In other posts on this website, I've detailed the slow creation of an adequate school system in Durham, which consisted of a patchwork of private tutors and schools and rural schoolhouses until the creation of the City Graded School in 1884. That large step was to create one public school for the city for all ages.
This is the environment into which Trinity College moved in 1892. As a result, they often found that potential undergraduates from the community were woefully unprepared for college. I suspect that as the college sought to attract professors and their families, the sorry state of Durham's educational system might have been seen as a deterrent as well.
Trinity College's view on these applicants is clear from contemporaneous materials:
"The period of a boy's life between the ages of twelve and eighteen is the most important one in his educational career. In most cases his habits of study and his character itself are fixed at the age of eighteen. If he has had slack preparation and loose discipline, he becomes disheartened, and abandons all hope of entering college and properly fitting himself for life."
"Very many young men apply for entrance to Trinity and are found upon examination unprepared and hence are not admitted. The idea of providing for this class of students at the college and under the immediate direction of the college, originated at the Western North Carolina Conference [of the Methodist Church]."
The Board of Trustees of Trinity College supported this proposal and agreed to oversee the new school, which would be called Trinity Park High School in June of 1898. The first class enrolled in September 1898.
It's unclear where the school operated in its first few months. However, by 1899, at least one building had been constructed: the Asbury Building, which served as the main academic building and chapel.
Asbury Building, 1904.
Three additional building were built - perhaps in 1899, but certainly prior to 1902: Lanier Hall and Branson Hall, both dormitories, and York Dining Hall.
Branson Hall, 1907
Lanier Hall, 1907.
York Dining Hall, 1905
Trinity Park High School, 1904, looking east-northeast, with Lanier Hall, Branson Hall, and the Asbury Building in view.
(Courtesy State Archives)
In 1905, the Bivins Building was built to provide additional dormitory space. The Duke archives also mention "Harnett and Drummond dormitories", but I don't see these on the Sanborn maps.
Bivins Building, 1920.
1913 Sanborn map overlaid on ~2007 satellite imagery.
The school was located in the northwest corner of the Trinity College Campus, just to the east of the growing mill village of West Durham. The West Durham street grid extended farther east south of College Road/Markham than it does today.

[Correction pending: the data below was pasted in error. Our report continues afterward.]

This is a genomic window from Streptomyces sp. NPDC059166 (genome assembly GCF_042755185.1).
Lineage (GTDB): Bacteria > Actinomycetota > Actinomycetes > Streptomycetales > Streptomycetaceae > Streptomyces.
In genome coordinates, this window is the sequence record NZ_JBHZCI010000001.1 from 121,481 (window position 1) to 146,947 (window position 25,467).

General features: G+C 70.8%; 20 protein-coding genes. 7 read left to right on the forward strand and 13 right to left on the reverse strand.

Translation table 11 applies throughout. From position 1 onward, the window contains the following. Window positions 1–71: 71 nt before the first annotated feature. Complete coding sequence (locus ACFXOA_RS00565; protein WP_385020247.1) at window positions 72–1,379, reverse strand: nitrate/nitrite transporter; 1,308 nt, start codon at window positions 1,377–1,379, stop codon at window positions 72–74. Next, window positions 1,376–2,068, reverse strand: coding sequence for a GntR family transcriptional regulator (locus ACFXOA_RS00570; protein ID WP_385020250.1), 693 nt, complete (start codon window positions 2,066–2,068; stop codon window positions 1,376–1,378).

Sometime between 1907 and 1913, the Asbury Building was significantly expanding, and a large portico was built on the front facade.
Trinity Park High School, early 20th century, with the Asbury Building in the foreground and the Bivins Building in the left background
(Courtesy Dave Piatt)
Asbury Building, 1920
Looking northwest at Branson Hall, the Asbury Building, and the Bivins Building, early 20th century
(Courtesy Duke Yearlook)
From Trinity College (with Craven Memorial Hall, the library, and Alspaugh dormitory in the foreground), the roof of the Asbury building can be seen in the left background.
Although the school was located on campus, it operated with a fair degree of autonomy - although students had access to Trinity College facilities.
The first headmaster was J. F. Bivins. Per the Duke Archives website:
"The school had a junior class, one or two intermediate classes, and a senior class. Among their required subjects were arithmetic, geography, Latin, English, Greek, algebra, history, and physics. Because the school was located so close to Trinity College, the students were allowed to use the college library and attend lecture courses, as well as have use of the gymnasium. When the school opened in 1898, 71 students were enrolled, including 11 girls. Two students came from Virginia, one from Tennessee, and the rest arrived from points across North Carolina, although most came from the Durham area. According to Earl W. Porter's Trinity and Duke, 1892-1924: Foundations of Duke University, the school quickly became a success, and increased its enrollment and became financially stable within a few years.